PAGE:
Ten years onward from the Great Recession, people are growing nervous again. October 2018 was particularly rife with talk of calamity, as shares repeatedly dropped and markets reliably tumbled. In a time of normalized volatility — whether political or financial — conversations concerning the future often pose the question: When is it going to come crashing down?
According to Phil Stein, there are a number of ways an institutional corporate crisis might rear its ugly head once more.
“It could just be a reversion to what was going on with respect to the last financial crisis,” the Bilzin Sumberg litigation practice group leader said. “We’re not literally doing the same things with deregulation … but there’s more going on now that is not exactly conservative than was going on five, six, seven years ago in terms of trading activity and the like.”
Noting that there’s no reason why the troubles of 2018 would resemble those of 2008, Stein added that the technological and cultural changes of the last decade — with an increase in data breaches and corporate hacking, as well as the creation of cryptocurrency being among them — further shroud an already erratic occurrence.
“I think that’s part of why everyone is so concerned about data security, privacy issues and trying to do everything they can to prevent an onslaught of further hacking,” he said. “It’s bad enough obviously when major retailers or other companies are hacked. What about if the financial markets themselves get hacked? And what would it mean for us if our markets were really disrupted because of that?”
Although he claims to have “no insight into which will be the one that causes the next set of headaches,” Stein has accrued a considerable degree of experience navigating complex legal questions during times of institutional crisis. As a financial services litigator, the Bilzin Sumberg partner spent much of the Great Recession’s wake defending clients from a broadside of buyback demands as well as indemnification for mortgage loans.
“What seemed to be the case was that this new phenomenon was developing — almost a culture of resignation, a real kind of defeatism with respect to these demands,” Stein recounted. He recalled his clients, which have included “virtually all the major home builders that have affiliated mortgage companies and a number of regional banks,” repeatedly asking themselves: “How can we possibly do anything about this?”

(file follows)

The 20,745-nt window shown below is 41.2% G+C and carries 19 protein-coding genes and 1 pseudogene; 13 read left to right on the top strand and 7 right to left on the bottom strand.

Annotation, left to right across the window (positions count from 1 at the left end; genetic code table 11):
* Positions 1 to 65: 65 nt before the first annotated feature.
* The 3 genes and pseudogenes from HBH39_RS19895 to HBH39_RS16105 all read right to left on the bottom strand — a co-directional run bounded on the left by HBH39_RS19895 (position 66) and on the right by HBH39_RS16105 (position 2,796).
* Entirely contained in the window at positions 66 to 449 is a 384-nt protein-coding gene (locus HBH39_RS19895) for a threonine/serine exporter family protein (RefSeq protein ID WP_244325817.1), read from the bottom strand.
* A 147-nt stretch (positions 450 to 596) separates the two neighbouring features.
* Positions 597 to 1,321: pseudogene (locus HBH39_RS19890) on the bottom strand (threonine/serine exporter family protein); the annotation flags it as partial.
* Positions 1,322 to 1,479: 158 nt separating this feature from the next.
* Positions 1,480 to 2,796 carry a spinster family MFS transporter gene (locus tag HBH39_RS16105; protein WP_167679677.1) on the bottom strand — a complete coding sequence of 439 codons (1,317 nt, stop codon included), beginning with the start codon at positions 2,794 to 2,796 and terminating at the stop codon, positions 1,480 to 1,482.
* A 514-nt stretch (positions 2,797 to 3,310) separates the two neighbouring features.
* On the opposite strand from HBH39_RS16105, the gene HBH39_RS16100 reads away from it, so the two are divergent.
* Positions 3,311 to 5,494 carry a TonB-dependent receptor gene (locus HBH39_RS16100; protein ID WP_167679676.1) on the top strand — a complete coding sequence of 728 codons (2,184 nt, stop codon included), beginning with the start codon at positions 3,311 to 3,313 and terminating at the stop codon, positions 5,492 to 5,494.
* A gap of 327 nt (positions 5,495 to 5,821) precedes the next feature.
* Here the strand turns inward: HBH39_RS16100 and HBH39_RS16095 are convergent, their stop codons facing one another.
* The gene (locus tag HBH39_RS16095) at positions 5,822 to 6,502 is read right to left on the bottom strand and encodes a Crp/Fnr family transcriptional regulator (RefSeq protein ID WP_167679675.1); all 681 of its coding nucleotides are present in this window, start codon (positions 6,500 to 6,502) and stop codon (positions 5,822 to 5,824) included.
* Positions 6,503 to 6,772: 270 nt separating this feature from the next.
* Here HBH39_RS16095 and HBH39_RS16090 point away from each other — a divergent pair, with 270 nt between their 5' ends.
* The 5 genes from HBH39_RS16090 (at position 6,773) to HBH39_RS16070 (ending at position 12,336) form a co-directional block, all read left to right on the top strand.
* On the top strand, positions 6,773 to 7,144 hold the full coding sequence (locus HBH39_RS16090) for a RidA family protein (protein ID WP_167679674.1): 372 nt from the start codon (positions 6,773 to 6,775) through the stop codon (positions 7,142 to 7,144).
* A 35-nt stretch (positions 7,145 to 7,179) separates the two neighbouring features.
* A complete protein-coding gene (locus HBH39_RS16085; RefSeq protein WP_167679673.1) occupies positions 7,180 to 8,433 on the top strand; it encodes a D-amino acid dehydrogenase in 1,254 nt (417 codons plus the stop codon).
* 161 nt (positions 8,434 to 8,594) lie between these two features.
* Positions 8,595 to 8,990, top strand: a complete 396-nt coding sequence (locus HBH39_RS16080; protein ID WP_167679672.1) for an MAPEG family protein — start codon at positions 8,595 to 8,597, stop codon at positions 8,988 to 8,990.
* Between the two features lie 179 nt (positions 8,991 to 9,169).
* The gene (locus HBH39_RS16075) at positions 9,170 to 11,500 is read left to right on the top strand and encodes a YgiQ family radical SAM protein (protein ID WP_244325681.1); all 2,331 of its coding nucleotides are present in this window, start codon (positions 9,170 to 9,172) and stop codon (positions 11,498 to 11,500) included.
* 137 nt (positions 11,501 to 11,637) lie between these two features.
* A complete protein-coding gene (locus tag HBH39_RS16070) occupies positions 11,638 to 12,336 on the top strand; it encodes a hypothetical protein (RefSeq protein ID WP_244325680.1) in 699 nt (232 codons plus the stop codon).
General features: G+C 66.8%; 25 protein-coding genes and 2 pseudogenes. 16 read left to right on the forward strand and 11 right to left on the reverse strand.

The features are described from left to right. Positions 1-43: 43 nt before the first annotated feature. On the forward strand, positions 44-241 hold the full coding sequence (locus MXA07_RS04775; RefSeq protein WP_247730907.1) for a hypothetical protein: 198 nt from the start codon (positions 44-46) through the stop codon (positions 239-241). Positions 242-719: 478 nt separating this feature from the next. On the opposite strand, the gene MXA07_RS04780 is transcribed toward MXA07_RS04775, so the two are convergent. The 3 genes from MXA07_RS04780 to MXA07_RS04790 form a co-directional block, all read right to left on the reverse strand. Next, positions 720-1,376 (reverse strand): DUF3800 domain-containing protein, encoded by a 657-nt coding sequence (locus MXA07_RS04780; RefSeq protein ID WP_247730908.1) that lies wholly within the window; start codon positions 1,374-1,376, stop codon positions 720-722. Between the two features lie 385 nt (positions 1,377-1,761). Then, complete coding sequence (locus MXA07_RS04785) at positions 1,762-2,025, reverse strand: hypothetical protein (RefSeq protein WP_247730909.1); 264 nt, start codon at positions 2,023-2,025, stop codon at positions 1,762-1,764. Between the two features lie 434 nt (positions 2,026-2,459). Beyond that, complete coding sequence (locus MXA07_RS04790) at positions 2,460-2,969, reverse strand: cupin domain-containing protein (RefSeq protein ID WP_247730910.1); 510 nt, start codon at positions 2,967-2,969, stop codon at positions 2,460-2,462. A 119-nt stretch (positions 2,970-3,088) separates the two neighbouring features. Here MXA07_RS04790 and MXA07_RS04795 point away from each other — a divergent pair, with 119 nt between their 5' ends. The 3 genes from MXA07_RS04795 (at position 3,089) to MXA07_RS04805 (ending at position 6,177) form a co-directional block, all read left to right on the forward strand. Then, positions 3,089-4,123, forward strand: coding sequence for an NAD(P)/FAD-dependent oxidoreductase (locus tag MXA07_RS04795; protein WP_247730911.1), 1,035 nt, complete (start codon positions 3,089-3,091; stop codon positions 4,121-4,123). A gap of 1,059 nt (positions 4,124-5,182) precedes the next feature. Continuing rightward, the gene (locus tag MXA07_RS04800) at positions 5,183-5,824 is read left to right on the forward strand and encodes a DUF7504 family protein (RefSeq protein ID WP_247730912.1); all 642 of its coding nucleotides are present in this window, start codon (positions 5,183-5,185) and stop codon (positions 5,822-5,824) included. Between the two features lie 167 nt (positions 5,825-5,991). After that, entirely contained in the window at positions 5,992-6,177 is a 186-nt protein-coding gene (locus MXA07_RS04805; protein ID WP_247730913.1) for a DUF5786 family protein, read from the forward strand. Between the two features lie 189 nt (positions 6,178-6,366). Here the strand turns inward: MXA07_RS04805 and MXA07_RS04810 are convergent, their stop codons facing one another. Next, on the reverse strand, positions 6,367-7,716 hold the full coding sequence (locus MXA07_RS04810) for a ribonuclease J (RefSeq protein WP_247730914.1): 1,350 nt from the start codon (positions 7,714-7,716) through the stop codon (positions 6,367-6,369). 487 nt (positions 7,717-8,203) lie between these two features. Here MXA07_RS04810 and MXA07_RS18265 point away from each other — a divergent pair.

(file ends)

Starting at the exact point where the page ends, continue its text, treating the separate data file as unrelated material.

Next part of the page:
“The contracts were often pretty one-sided pursuant to the loans which they had sold these bigger banks,” he explained. “One of the things that I was able to do was to point out to clients … was that we’re still talking about the fundamentals of breach of contract claims and indemnification claims. There are all sorts of things that would need to be proven and all sorts of defenses available to them.”
Stein has encouraged his clients to be more proactive in their post-Great Recession agreements and draft contracts that better insulate them from litigation.
“And often what we found, by the way, is that the problems are vastly overstated,” he said. “It’s easy now with the benefit of hindsight to try to portray companies that were making loans as having just been really wild and reckless, because everyone now buys into this narrative that there were so many bad loans out there. And while there were a lot of bad loans out there, I can honestly say with respect to my clients that time and time again what we find is that they did exactly what they were being asked to do.”
In the ensuing years, Stein has built lasting relationships with his clients from the foundation of his recession-related legal work.
“The key to me, and the nice thing for our firm, is that we’ve really been able to expand the relationships and branch out from that beginning and do a lot more in the financial services area,” Stein said.
Additionally, Stein has expanded his practice to include digital security and privacy matters. He believes that one of the most daunting issues facing businesses as it relates to data management is compliance with sometimes conflicting regulatory guidelines.
“A real headache for businesses now is they’ve got to be aware of everything that’s out there,” Stein said. “One of the things that we work with clients a lot on is trying to ensure that there is a sufficient paper trail documenting a board and senior management’s attention to the need to protect data appropriately, making sure that a compliance officer is on board, that the compliance officer’s work is being vetted, that there are minutes in board meetings.”
Ultimately, Stein feels well-equipped to tackle the challenges that may come his or his client’s way. Discussing a speech he gave before the Mortgage Banker’s Association in 2010 to discuss repurchase demands and indemnification claims, it would seem that Stein — for better or worse — has been the right man for unfortunate circumstances.
“I had a situation that I never had before — and I’m sure I will never have for the rest of my career — which was a room full of people just really, really concerned about this issue,” Stein said. He called it a “strange situation” to conclude a presentation only to have “prospective clients lining up to give me their business cards.”
He said, “It just really showed that I was in the right place at the right time with respect to an issue that was of tremendous concern.”
Born: August 1967, Durham, North Carolina
Spouse: Michelle Stein
Children: Chloe, Dina
Education: Duke University School of Law, J.D., 1993; University of North Carolina, B.A., 1989
Experience: Partner, Bilzin Sumberg, 2008-present; Principal, Kramon & Graham, P.A., 2007-2008; Partner, Snyder Slutkin Snyder, 2005-2007; Partner, Alston & Bird, 2000-2005 (Associate, 1994-2000); Associate, Skadden, Arps, Slate, Meagher & Flom 1993-1994.